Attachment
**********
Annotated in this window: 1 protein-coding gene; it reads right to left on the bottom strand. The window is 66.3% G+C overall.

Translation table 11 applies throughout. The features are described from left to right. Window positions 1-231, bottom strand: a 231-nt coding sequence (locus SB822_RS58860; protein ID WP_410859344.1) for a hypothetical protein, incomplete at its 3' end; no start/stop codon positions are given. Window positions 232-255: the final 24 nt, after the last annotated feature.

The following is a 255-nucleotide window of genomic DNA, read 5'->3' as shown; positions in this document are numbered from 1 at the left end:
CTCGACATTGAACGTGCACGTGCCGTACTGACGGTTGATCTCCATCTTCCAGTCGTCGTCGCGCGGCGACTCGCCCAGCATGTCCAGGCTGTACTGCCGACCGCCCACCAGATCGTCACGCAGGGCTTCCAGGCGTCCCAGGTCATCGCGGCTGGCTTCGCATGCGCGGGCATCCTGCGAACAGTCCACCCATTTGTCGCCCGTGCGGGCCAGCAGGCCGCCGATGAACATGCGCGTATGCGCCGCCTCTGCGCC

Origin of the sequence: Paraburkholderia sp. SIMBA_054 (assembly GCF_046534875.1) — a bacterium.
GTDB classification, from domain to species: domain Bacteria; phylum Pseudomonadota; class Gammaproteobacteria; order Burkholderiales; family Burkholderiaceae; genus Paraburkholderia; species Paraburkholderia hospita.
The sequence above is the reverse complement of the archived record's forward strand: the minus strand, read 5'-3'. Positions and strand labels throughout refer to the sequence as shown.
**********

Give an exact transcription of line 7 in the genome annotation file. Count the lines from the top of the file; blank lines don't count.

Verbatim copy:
The sequence above is the reverse complement of the archived record's forward strand: the minus strand, read 5'-3'. Positions and strand labels throughout refer to the sequence as shown.